How L’Oreal’s And 100 Black Women’s Program Transformed Black Lives


Impacting a change in someone’s life is something that, I believe everybody should be striving to do, however small the impact may be. It’s from this note that some of the most successful women of color in New York are assisting to nurture the city’s next female generation to take over the reigns of leadership.

It’s obvious to say L’Oreal has been active when it comes to giving back to the community and has done it with more than just foundations and fragrances.

On Monday (April 10), L’Oreal partnered with the New York Coalition of One Hundred Black Women to celebrate their annual role model program.

Young women from one high school and five local colleges assembled at the Loreal USA Hudson Yard’s office aiming to learn more about different career paths in fashion, beauty, and other technical fields.

“It was about empowering and instilling them with inspirational messages,” said Cecilia Nelson-Hurt—the beauty giant’s Assistant Vice President.

The four-day event offered inspirational talks, training, and networking opportunities in hopes of mentally preparing the young ladies for their aspiring career paths.

Industry specialists like Shaunii Rawls—the winner of the most recent Miss Black Georgia USA beauty pageant, encouraged the 40 young ladies aiming to excel in the fashion and beauty specifically.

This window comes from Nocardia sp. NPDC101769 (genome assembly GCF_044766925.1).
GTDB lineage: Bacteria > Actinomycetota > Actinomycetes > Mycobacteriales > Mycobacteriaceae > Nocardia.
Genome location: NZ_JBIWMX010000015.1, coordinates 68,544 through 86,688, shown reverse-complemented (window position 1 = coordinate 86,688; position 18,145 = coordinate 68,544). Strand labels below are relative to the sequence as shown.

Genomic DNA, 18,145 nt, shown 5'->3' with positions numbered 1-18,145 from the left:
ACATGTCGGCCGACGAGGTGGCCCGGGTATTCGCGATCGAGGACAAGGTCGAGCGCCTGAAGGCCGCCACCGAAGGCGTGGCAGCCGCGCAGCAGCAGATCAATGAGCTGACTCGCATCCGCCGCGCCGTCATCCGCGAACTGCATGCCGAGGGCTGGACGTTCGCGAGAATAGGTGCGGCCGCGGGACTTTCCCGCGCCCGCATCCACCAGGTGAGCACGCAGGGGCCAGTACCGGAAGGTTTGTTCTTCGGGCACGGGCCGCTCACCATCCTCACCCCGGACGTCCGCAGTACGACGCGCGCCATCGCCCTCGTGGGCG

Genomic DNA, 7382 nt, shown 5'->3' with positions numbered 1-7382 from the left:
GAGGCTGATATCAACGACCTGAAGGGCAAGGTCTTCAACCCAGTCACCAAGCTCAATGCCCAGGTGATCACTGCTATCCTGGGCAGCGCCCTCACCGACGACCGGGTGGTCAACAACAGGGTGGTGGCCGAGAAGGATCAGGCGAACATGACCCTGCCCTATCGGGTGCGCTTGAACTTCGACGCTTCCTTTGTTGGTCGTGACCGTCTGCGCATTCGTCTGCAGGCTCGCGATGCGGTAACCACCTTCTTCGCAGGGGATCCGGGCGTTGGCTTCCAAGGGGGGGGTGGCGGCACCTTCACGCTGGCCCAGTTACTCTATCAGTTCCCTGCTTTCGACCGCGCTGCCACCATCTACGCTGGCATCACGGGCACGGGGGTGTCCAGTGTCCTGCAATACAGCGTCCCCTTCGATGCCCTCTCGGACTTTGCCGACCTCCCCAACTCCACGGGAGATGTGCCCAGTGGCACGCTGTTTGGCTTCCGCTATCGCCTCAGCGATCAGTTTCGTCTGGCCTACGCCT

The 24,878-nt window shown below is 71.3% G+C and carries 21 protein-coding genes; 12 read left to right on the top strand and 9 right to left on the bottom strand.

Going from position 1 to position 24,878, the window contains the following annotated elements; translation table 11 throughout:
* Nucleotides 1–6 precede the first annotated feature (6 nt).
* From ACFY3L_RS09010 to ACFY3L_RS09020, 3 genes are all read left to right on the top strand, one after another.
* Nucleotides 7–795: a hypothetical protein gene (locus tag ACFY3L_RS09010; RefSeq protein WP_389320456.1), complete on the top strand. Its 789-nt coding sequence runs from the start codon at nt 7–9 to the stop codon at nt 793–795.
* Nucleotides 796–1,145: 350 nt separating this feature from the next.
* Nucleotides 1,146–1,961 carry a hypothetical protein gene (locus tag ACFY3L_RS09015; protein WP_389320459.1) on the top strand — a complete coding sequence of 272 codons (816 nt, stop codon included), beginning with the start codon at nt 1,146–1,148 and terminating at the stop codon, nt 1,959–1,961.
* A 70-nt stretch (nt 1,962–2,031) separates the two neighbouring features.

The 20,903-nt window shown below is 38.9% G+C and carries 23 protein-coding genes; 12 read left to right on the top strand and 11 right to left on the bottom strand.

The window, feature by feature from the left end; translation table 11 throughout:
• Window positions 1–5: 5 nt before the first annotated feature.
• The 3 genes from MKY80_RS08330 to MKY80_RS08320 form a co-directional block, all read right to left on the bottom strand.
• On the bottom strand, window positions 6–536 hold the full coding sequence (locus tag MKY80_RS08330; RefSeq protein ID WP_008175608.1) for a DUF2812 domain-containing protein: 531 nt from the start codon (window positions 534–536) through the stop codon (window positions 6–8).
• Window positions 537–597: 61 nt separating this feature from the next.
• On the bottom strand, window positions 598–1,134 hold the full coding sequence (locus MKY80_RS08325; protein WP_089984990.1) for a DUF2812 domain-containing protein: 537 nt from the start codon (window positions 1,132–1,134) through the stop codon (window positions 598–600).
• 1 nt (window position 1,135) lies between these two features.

“Build a foundation so that your grandchildren will’ve more. Dream, believe, then achieve,” Rawls addressed the attendees, reciting a poem. “You’re a tiger ready to roar. An eagle ready to fly. You’re going to make it.”

The young women also got to shadow women of color in different fields, like Tanya Kennedy—the New York State Supreme Court Justice.

Another icon woman that the girls got a chance to shadow is Dr. Lynne Holden—who works at the Montefiore Hospital’s emergency room in the Bronx.

“Right now, this program is everything to me,” stated Emma Sackeyfio, 24, the City College senior. “Without mentors—those who have gone through the struggles you are currently going through, you aren’t going to excel on your own.”

After the sessions, Sackeyfio, who is a Harlem native of Ghanaian decent, planned that when she travels back to her home country, she will work in mental health.

“It is really nice to see colleagues of my age aiming at something greater than themselves,” she added.

Nelson-Hurt added that “We want them to know that if they have a dream, believe in the power of their capability, then there is no any limit to what they can achieve.”

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